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Matt Barone on Handheld Horror Movies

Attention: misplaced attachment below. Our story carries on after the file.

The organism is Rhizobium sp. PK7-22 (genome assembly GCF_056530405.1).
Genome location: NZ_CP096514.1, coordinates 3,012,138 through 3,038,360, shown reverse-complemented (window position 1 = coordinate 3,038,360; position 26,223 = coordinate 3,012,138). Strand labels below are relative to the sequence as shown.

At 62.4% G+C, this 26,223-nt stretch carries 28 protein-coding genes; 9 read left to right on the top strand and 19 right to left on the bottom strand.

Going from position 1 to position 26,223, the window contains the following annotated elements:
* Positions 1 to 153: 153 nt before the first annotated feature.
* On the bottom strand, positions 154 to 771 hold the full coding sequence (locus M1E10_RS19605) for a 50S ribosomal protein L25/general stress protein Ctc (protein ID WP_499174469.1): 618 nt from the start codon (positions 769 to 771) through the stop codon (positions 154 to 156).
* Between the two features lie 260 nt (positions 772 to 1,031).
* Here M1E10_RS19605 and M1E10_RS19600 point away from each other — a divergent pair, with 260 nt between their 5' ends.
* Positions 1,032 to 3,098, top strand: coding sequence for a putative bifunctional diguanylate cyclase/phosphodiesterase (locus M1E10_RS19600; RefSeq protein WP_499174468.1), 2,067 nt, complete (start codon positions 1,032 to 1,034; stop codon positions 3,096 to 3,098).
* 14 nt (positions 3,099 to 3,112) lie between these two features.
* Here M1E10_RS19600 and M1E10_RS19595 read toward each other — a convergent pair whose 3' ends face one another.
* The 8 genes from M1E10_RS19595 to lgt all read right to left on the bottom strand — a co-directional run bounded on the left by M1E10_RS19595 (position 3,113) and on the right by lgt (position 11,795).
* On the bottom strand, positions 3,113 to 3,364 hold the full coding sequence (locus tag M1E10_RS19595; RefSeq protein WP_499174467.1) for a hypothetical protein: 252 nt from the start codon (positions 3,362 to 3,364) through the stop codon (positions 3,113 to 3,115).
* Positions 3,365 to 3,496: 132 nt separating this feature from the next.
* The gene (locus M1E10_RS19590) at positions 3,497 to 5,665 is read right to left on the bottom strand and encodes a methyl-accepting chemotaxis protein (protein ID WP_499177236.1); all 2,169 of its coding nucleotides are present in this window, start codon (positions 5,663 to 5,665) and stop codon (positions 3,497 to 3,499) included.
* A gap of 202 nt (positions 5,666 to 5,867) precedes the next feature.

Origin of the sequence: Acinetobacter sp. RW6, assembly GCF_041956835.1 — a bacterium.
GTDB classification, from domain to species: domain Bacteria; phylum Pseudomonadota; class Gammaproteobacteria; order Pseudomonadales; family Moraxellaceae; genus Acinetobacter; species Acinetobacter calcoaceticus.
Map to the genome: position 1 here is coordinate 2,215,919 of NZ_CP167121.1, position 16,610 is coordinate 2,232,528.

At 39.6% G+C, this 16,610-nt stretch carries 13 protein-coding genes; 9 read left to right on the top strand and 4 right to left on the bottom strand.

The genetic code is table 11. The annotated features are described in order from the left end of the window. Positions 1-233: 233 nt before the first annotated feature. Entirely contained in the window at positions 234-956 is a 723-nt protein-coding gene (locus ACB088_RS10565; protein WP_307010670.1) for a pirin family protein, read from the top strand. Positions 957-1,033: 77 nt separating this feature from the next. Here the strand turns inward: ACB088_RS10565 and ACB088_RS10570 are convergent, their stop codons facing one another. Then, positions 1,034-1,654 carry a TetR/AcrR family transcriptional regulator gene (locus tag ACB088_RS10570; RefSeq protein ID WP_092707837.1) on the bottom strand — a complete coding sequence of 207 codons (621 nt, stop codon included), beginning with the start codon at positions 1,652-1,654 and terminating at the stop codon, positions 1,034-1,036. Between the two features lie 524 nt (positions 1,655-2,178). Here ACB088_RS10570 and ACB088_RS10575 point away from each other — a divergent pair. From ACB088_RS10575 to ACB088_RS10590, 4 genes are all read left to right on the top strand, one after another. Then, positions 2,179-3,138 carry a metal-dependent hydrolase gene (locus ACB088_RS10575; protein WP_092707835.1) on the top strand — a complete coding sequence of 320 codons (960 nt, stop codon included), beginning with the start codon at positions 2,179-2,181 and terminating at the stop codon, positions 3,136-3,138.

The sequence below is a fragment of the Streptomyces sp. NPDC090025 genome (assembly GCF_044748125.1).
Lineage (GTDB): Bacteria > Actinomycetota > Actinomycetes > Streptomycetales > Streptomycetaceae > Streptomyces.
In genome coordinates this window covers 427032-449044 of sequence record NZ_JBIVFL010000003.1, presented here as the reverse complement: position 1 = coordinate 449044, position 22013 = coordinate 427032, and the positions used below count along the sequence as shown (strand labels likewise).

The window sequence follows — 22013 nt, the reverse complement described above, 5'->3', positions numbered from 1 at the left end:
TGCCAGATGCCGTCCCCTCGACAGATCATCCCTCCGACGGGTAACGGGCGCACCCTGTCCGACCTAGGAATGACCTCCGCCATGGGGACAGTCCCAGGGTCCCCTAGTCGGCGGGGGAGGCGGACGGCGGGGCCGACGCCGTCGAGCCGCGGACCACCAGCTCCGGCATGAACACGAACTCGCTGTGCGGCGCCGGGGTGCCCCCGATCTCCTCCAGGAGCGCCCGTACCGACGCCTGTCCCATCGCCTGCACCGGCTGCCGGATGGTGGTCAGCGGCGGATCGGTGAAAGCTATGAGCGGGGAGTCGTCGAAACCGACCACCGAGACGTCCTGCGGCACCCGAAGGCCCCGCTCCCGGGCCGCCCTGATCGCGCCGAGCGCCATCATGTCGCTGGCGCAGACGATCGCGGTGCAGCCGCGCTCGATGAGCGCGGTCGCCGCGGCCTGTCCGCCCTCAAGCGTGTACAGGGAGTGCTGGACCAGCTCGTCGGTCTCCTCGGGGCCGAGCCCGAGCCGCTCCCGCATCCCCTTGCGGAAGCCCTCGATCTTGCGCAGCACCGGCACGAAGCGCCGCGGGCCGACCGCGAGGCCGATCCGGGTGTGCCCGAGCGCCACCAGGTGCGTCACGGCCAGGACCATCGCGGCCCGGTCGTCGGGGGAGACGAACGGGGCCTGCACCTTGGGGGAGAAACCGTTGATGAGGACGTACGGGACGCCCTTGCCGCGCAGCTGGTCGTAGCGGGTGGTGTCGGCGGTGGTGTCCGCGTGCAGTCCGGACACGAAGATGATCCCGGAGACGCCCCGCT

[i]Cloverfield[/i] is only the latest movie made with this infrequently employed but truly terrifying approach to onscreen horror.